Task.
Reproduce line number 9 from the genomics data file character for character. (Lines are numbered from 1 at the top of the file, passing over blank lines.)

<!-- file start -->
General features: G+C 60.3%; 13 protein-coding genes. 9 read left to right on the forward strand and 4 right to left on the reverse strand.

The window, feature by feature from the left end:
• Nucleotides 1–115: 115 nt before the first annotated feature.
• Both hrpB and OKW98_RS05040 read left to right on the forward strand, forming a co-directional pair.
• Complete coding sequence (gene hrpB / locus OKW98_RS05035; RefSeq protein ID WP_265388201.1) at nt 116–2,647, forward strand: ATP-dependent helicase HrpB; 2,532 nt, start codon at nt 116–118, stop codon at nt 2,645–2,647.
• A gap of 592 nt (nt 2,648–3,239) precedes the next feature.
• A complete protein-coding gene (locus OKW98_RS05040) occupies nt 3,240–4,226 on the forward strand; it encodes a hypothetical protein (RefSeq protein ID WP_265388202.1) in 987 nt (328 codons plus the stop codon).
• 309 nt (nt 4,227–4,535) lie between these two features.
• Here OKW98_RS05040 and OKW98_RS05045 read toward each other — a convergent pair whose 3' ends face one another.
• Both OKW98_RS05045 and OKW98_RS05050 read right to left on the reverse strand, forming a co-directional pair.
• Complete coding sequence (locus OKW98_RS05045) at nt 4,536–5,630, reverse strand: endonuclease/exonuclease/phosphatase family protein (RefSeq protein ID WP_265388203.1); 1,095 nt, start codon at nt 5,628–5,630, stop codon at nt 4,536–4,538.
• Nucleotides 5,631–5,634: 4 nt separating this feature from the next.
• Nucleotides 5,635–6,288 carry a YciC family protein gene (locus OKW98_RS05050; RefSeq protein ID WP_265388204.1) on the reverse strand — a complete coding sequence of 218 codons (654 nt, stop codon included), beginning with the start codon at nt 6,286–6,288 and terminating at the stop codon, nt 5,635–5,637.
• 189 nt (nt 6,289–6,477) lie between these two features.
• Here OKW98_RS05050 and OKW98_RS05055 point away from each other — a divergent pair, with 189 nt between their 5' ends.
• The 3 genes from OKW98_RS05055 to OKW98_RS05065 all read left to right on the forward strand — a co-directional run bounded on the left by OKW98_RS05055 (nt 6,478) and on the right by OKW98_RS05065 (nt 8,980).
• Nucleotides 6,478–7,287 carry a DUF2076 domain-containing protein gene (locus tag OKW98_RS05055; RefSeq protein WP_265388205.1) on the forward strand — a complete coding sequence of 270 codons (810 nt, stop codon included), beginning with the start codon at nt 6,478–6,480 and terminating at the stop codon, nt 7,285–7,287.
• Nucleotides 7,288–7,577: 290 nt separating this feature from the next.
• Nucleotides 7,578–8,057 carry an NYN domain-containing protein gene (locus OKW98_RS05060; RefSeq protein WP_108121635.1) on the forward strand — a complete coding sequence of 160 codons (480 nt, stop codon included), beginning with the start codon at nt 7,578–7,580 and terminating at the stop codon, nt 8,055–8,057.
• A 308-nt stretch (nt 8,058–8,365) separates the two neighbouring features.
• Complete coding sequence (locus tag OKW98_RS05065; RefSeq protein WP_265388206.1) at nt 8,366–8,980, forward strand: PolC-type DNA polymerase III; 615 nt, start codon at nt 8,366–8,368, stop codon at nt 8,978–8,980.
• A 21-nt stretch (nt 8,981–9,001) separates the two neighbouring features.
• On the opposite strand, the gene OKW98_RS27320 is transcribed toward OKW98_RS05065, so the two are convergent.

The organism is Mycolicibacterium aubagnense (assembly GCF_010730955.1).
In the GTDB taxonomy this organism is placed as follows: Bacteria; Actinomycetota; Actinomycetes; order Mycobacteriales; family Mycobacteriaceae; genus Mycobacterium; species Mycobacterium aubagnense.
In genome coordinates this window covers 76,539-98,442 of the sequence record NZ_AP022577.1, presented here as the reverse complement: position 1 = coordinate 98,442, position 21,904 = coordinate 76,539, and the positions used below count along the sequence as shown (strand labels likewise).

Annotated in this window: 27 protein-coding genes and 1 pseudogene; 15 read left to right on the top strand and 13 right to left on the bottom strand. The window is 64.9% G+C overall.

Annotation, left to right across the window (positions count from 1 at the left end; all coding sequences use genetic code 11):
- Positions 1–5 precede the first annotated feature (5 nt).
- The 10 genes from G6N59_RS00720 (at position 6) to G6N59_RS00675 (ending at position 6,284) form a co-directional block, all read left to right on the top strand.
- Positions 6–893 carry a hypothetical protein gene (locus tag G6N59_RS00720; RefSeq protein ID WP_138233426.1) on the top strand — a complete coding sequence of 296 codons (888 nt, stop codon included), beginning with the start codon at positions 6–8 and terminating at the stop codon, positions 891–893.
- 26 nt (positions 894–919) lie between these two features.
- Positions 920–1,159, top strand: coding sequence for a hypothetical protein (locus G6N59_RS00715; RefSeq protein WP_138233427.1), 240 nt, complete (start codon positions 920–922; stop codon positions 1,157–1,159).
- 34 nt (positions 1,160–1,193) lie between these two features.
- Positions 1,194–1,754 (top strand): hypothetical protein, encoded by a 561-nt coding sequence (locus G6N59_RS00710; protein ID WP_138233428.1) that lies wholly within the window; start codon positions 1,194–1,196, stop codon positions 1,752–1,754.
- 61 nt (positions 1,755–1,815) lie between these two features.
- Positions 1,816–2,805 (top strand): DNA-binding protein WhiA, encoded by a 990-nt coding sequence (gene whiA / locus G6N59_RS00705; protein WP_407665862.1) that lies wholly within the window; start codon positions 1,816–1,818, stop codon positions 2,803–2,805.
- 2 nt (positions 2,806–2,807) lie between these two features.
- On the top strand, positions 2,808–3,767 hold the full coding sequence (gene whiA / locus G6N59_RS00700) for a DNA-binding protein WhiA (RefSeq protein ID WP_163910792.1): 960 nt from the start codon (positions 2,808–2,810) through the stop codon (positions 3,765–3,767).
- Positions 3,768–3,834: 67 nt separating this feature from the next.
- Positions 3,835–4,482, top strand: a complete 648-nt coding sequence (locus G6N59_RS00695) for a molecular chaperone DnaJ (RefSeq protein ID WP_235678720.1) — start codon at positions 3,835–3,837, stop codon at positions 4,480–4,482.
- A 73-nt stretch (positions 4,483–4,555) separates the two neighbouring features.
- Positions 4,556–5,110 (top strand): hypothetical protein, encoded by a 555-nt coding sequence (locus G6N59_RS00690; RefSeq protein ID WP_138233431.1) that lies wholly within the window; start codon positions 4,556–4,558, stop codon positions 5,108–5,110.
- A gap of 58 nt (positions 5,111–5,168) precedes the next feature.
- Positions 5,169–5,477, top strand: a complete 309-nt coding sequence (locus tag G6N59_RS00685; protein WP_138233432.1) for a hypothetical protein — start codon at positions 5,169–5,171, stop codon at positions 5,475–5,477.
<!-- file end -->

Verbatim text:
• Here OKW98_RS05040 and OKW98_RS05045 read toward each other — a convergent pair whose 3' ends face one another.